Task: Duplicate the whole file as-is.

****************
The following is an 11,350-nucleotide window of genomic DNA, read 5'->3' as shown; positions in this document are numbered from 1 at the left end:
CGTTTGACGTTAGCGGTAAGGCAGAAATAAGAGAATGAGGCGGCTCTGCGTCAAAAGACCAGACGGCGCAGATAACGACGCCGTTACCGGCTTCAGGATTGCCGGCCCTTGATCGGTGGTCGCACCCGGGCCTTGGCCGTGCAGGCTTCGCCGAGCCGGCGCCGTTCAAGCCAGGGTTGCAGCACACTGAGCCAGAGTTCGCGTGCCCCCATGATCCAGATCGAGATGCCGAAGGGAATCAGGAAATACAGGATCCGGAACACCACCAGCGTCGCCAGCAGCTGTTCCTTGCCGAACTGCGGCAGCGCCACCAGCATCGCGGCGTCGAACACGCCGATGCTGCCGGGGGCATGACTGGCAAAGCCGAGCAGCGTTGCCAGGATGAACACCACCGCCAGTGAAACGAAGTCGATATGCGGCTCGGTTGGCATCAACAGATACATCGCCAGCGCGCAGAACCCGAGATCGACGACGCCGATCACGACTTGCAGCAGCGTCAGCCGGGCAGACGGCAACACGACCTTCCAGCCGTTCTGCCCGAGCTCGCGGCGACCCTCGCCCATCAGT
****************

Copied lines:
The following is an 11,350-nucleotide window of genomic DNA, read 5'->3' as shown; positions in this document are numbered from 1 at the left end:
CGTTTGACGTTAGCGGTAAGGCAGAAATAAGAGAATGAGGCGGCTCTGCGTCAAAAGACCAGACGGCGCAGATAACGACGCCGTTACCGGCTTCAGGATTGCCGGCCCTTGATCGGTGGTCGCACCCGGGCCTTGGCCGTGCAGGCTTCGCCGAGCCGGCGCCGTTCAAGCCAGGGTTGCAGCACACTGAGCCAGAGTTCGCGTGCCCCCATGATCCAGATCGAGATGCCGAAGGGAATCAGGAAATACAGGATCCGGAACACCACCAGCGTCGCCAGCAGCTGTTCCTTGCCGAACTGCGGCAGCGCCACCAGCATCGCGGCGTCGAACACGCCGATGCTGCCGGGGGCATGACTGGCAAAGCCGAGCAGCGTTGCCAGGATGAACACCACCGCCAGTGAAACGAAGTCGATATGCGGCTCGGTTGGCATCAACAGATACATCGCCAGCGCGCAGAACCCGAGATCGACGACGCCGATCACGACTTGCAGCAGCGTCAGCCGGGCAGACGGCAACACGACCTTCCAGCCGTTCTGCCCGAGCTCGCGGCGACCCTCGCCCATCAGT